We must operate a critical reappropriation of biopolitical techniquesP. Preciado
The program is based on the idea of building an immediate community of researchers who share similar concerns and looking for ways out of our “old and new normality” – known as quarantine, distancing, control, sickness and death. We are looking for other mutations, from individualization to commonality, from profit driven innovations to radical care and life in community.
Nothing starts from the scratch and we need to use this dramatic moment of frustration, confusion and deep economic crisis to resist the possible transformation of education into a new form of alienated profit driven business. We do not want to participate in the process of instrumentalization of health control for benefiting nationalistic consensus of purity. Instead, we want to start a process of commoning with all “dirty” groups – a new International of vulnerable and precarious beings.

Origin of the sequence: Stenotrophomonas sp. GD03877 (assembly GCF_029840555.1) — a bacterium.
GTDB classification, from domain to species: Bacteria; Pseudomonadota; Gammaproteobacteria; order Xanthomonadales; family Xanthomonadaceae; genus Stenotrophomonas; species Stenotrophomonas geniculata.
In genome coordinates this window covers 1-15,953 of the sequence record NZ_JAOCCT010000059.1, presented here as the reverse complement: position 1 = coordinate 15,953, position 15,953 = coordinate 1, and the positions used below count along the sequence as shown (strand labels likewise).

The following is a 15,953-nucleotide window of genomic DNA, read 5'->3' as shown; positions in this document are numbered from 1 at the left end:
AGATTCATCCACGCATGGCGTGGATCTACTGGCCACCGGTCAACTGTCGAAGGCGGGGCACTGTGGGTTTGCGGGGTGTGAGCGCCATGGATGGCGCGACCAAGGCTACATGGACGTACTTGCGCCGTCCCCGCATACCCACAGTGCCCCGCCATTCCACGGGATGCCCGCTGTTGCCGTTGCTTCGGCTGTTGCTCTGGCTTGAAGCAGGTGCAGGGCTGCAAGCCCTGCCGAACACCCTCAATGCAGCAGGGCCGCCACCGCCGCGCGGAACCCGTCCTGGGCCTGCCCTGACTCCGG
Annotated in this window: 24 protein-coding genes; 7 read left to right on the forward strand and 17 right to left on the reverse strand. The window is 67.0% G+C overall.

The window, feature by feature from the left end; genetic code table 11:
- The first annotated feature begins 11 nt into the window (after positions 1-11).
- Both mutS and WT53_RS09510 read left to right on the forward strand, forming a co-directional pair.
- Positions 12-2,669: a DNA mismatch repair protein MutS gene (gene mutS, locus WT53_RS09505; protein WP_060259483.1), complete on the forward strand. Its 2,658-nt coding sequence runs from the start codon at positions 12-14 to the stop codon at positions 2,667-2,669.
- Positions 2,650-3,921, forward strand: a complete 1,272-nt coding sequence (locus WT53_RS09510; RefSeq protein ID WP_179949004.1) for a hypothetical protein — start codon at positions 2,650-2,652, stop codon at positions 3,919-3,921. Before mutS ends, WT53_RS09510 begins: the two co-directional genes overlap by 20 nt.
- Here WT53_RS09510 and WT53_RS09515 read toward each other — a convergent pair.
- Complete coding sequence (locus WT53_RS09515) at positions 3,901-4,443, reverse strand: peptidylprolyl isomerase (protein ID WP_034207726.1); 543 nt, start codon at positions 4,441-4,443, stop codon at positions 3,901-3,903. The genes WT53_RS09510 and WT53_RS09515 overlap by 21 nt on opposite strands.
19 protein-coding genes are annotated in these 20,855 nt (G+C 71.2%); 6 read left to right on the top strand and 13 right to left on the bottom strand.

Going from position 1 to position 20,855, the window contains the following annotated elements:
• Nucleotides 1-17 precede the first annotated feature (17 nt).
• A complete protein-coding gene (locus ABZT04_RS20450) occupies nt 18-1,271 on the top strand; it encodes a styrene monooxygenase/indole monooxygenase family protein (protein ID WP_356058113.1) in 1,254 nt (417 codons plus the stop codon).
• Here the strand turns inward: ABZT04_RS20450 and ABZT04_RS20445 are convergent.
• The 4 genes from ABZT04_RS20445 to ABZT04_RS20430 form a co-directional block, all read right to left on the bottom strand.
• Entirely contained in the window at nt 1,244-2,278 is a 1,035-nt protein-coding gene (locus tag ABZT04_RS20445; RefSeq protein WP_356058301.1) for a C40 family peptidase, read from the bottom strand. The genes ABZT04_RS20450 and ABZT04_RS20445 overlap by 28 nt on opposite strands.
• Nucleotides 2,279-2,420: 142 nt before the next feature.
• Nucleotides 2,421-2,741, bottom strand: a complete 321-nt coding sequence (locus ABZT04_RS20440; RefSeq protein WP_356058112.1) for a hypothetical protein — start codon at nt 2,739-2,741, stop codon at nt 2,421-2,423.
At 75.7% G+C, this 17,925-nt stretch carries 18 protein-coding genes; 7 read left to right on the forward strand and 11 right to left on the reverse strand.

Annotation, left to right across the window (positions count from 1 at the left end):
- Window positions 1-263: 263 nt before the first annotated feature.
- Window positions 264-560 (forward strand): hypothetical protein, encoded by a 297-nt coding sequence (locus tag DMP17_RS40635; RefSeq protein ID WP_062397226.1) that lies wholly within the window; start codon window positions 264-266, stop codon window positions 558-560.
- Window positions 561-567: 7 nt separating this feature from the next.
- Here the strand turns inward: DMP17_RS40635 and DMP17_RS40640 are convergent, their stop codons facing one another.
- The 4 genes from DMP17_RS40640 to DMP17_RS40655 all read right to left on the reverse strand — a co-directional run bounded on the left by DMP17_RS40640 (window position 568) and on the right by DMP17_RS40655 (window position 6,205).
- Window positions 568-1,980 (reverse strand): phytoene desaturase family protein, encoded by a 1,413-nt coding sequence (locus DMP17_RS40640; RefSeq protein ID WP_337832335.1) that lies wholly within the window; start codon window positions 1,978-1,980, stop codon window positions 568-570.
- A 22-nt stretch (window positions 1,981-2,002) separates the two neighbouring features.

We invite you to join our open structure, which combines research-seminars facilitated by IRI members with your own ideas about transformation of art and culture during the pandemic and the ensuing regime of health control. The themes of these seminars are composed of four iterations: archives & militant cinema; the future of art institutions; radical care and art for UBI, which will be developed organically by all school participants.
How to participate
The seminars will be running online on Zoom, you will receive the weekly program of the seminars along with the link regularly in our newsletter. The program of seminars is free to attend for anyone. We welcome everyone who wants to engage in discussion and imagine with others the tools for solidarity, care, and mutation.
- WE HAVE A SITUATION HERE
- THE FUTURE OF ART & CULTURAL INSTITUTIONS
- ART FOR UBI
- RAISING CARE
- FILM ARCHIVES & MILITANT CINEMA
> WE HAVE A SITUATION HERE
A series of assemblies dedicated to the paradoxes in the art making. Following the tradition of learning plays the constituency of each assembly will be faced with a set of urgent questions which they try to scrutinize from different positions with the help of invited guests. Facilitated Dmitry Vilensky and other members of Chto Delat collectively.